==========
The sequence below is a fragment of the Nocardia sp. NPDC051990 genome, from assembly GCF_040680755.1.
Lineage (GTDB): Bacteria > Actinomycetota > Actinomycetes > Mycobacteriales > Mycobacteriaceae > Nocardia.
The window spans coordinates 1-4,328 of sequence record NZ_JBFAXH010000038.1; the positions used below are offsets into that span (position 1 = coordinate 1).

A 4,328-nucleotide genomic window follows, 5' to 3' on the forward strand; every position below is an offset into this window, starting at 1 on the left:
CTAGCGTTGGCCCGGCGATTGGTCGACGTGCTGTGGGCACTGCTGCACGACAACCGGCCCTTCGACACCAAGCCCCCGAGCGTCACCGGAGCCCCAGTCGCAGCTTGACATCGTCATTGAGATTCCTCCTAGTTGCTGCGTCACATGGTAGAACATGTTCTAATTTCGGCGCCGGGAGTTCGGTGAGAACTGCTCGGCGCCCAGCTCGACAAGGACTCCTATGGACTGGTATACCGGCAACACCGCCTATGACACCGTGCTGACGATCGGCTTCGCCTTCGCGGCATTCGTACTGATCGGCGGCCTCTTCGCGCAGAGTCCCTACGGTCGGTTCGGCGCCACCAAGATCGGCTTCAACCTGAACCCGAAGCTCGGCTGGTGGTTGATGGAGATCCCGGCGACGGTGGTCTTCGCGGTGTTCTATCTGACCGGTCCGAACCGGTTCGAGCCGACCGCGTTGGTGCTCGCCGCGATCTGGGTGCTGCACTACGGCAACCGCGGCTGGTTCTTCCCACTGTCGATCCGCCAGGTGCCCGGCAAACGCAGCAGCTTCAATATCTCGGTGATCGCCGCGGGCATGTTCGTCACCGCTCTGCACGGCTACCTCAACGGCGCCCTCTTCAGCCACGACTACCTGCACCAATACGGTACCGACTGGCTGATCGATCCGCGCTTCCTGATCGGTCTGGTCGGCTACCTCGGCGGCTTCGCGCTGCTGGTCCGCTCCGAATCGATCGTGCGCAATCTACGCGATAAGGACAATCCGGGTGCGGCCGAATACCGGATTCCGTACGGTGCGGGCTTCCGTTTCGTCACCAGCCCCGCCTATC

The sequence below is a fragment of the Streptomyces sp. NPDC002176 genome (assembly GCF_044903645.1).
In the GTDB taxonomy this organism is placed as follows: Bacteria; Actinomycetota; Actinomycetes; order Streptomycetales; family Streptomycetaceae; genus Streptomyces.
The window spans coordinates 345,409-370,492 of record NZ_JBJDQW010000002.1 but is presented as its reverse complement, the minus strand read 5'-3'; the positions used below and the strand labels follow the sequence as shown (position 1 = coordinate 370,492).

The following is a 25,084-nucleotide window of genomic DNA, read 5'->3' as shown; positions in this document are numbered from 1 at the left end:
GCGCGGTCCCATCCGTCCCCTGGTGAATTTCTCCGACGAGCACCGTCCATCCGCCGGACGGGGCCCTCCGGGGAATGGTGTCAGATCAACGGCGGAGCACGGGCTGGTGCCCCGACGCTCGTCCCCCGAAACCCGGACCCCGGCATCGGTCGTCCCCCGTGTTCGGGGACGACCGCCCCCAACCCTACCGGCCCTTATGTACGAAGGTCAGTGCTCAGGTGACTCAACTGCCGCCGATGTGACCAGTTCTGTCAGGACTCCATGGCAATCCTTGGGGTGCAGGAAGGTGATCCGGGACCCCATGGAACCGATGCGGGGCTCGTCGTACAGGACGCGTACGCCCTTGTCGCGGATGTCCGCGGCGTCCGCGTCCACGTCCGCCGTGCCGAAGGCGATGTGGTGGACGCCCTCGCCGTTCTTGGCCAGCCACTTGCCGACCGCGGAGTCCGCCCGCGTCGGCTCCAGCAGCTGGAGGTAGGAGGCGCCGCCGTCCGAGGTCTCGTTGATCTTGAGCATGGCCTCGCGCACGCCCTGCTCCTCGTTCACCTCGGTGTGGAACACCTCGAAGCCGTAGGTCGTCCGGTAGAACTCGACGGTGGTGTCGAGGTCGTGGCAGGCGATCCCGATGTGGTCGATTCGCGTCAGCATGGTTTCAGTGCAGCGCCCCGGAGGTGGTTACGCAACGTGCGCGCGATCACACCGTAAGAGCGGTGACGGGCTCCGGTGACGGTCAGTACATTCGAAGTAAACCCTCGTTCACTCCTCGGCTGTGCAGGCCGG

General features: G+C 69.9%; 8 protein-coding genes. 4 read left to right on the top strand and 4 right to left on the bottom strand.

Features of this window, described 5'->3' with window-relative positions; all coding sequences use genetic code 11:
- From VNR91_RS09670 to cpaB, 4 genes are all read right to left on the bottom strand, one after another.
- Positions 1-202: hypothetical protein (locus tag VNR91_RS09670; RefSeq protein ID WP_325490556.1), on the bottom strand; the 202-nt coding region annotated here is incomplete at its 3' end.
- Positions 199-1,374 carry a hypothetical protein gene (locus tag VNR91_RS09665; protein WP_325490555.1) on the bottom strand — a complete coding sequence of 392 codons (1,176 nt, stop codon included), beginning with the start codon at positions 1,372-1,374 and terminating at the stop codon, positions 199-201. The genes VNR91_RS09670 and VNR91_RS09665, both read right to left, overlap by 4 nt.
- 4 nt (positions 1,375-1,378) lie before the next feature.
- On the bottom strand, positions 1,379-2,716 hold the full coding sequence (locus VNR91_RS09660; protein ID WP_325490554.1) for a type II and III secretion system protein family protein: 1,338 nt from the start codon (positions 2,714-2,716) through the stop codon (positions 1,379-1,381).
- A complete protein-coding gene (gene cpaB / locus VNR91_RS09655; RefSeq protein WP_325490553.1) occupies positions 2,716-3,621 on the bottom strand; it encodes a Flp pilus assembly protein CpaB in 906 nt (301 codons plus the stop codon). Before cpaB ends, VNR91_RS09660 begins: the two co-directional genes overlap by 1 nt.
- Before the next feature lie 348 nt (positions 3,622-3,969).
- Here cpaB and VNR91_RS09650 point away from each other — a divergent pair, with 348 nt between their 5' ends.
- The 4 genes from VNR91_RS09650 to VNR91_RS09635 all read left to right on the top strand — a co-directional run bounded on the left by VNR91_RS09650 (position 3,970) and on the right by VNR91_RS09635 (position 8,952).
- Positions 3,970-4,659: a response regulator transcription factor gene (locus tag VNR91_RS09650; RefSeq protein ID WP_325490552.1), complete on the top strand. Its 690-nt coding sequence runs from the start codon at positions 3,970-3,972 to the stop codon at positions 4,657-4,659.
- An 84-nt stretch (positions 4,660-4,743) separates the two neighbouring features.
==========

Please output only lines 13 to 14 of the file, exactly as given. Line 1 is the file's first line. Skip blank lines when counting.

- From VNR91_RS09670 to cpaB, 4 genes are all read right to left on the bottom strand, one after another.
- Positions 1-202: hypothetical protein (locus tag VNR91_RS09670; RefSeq protein ID WP_325490556.1), on the bottom strand; the 202-nt coding region annotated here is incomplete at its 3' end.